N2 - Root-feeding nematodes are major soil-borne pests in agriculture. In natural ecosystems, their abundance can be strongly controlled by natural enemies. In coastal foredune soil, the abundance of the ectoparasitic nematode Tylenchorhynchus ventralis is controlled by local interactions with soil microorganisms. If not controlled, T. ventralis reduces growth and performance of the host plant Ammophila arenaria. In the present study, we examine if the nematodes may sense the presence of soil microorganisms and, if so, they are able to actively avoid their enemies. First, using Petri dishes with agar medium we examined if T. ventralis can choose between A. arenaria seedlings inoculated with or without soil microorganisms. We observed that there was a trend (although non-significant) in nematode migration towards the non-inoculated plants. If the seedlings were not present, the nematodes did not make any choice and stayed in the centre of the Petri dish. Then, using Y-tubes filled with sterilized dune soil, we examined if T. ventralis could choose between A. arenaria roots with or without microorganisms. We also included treatments of microbial suspensions without plants and a microbe-free filtrate. We observed that the nematodes preferred roots without microorganisms. Microorganisms alone or roots with microbial filtrate did not influence nematode choice significantly. We conclude that the nematode T. ventralis is able to choose roots without soil microorganisms when having roots with them as alternative. Such avoidance could explain why biological control of nematodes in field is not always effective, especially when microbial antagonists accumulate in specific parts of the rhizosphere.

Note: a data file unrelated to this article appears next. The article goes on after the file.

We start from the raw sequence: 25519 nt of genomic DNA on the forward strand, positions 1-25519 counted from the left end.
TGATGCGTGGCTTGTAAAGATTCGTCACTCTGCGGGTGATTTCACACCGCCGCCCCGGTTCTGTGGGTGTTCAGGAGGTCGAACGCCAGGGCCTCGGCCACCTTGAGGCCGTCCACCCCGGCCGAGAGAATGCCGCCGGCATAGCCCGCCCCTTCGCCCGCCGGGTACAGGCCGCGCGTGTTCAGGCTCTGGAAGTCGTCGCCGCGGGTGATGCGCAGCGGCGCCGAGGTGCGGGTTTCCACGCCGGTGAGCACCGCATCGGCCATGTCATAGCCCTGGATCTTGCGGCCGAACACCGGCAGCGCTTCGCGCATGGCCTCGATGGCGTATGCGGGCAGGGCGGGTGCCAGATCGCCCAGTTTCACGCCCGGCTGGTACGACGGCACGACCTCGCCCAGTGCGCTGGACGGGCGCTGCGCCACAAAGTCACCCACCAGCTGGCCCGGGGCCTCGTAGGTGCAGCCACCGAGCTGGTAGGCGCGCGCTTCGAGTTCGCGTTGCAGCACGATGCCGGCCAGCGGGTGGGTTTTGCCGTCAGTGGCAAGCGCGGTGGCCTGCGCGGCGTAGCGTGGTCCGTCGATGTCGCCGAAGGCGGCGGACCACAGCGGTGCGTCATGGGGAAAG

AB - Root-feeding nematodes are major soil-borne pests in agriculture. In natural ecosystems, their abundance can be strongly controlled by natural enemies. In coastal foredune soil, the abundance of the ectoparasitic nematode Tylenchorhynchus ventralis is controlled by local interactions with soil microorganisms. If not controlled, T. ventralis reduces growth and performance of the host plant Ammophila arenaria. In the present study, we examine if the nematodes may sense the presence of soil microorganisms and, if so, they are able to actively avoid their enemies. First, using Petri dishes with agar medium we examined if T. ventralis can choose between A. arenaria seedlings inoculated with or without soil microorganisms. We observed that there was a trend (although non-significant) in nematode migration towards the non-inoculated plants. If the seedlings were not present, the nematodes did not make any choice and stayed in the centre of the Petri dish. Then, using Y-tubes filled with sterilized dune soil, we examined if T. ventralis could choose between A. arenaria roots with or without microorganisms. We also included treatments of microbial suspensions without plants and a microbe-free filtrate. We observed that the nematodes preferred roots without microorganisms. Microorganisms alone or roots with microbial filtrate did not influence nematode choice significantly. We conclude that the nematode T. ventralis is able to choose roots without soil microorganisms when having roots with them as alternative. Such avoidance could explain why biological control of nematodes in field is not always effective, especially when microbial antagonists accumulate in specific parts of the rhizosphere.

U2 - 10.1007/s11104-008-9779-x

DO - 10.1007/s11104-008-9779-x

M3 - Article

VL - 316

SP - 277

EP - 284

JO - Plant and Soil

JF - Plant and Soil

SN - 0032-079X

IS - 1-2

ER -

ID: 343733